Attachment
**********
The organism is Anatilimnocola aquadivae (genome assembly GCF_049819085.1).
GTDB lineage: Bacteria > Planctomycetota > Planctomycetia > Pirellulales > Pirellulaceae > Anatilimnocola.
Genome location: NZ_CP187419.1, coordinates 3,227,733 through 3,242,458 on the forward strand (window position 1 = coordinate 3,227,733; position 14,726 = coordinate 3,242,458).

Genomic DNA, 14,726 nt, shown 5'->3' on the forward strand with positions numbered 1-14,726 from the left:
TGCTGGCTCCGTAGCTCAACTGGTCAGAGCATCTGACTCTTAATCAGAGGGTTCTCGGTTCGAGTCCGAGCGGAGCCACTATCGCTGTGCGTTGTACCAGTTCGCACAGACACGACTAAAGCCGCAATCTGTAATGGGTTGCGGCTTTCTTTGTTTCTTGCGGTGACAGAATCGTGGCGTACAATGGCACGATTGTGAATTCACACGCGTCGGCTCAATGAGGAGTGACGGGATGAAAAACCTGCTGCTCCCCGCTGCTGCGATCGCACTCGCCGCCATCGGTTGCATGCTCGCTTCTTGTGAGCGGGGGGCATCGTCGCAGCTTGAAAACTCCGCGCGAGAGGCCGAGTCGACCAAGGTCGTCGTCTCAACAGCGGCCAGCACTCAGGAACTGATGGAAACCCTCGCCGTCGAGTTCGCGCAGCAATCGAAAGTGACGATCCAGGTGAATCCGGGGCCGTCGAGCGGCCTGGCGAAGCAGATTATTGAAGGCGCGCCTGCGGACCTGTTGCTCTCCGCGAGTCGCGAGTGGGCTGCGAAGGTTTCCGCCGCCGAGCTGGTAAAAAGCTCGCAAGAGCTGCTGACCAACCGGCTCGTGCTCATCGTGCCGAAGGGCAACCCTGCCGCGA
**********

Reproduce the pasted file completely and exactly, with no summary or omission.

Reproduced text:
The organism is Anatilimnocola aquadivae (genome assembly GCF_049819085.1).
GTDB lineage: Bacteria > Planctomycetota > Planctomycetia > Pirellulales > Pirellulaceae > Anatilimnocola.
Genome location: NZ_CP187419.1, coordinates 3,227,733 through 3,242,458 on the forward strand (window position 1 = coordinate 3,227,733; position 14,726 = coordinate 3,242,458).

Genomic DNA, 14,726 nt, shown 5'->3' on the forward strand with positions numbered 1-14,726 from the left:
TGCTGGCTCCGTAGCTCAACTGGTCAGAGCATCTGACTCTTAATCAGAGGGTTCTCGGTTCGAGTCCGAGCGGAGCCACTATCGCTGTGCGTTGTACCAGTTCGCACAGACACGACTAAAGCCGCAATCTGTAATGGGTTGCGGCTTTCTTTGTTTCTTGCGGTGACAGAATCGTGGCGTACAATGGCACGATTGTGAATTCACACGCGTCGGCTCAATGAGGAGTGACGGGATGAAAAACCTGCTGCTCCCCGCTGCTGCGATCGCACTCGCCGCCATCGGTTGCATGCTCGCTTCTTGTGAGCGGGGGGCATCGTCGCAGCTTGAAAACTCCGCGCGAGAGGCCGAGTCGACCAAGGTCGTCGTCTCAACAGCGGCCAGCACTCAGGAACTGATGGAAACCCTCGCCGTCGAGTTCGCGCAGCAATCGAAAGTGACGATCCAGGTGAATCCGGGGCCGTCGAGCGGCCTGGCGAAGCAGATTATTGAAGGCGCGCCTGCGGACCTGTTGCTCTCCGCGAGTCGCGAGTGGGCTGCGAAGGTTTCCGCCGCCGAGCTGGTAAAAAGCTCGCAAGAGCTGCTGACCAACCGGCTCGTGCTCATCGTGCCGAAGGGCAACCCTGCCGCGA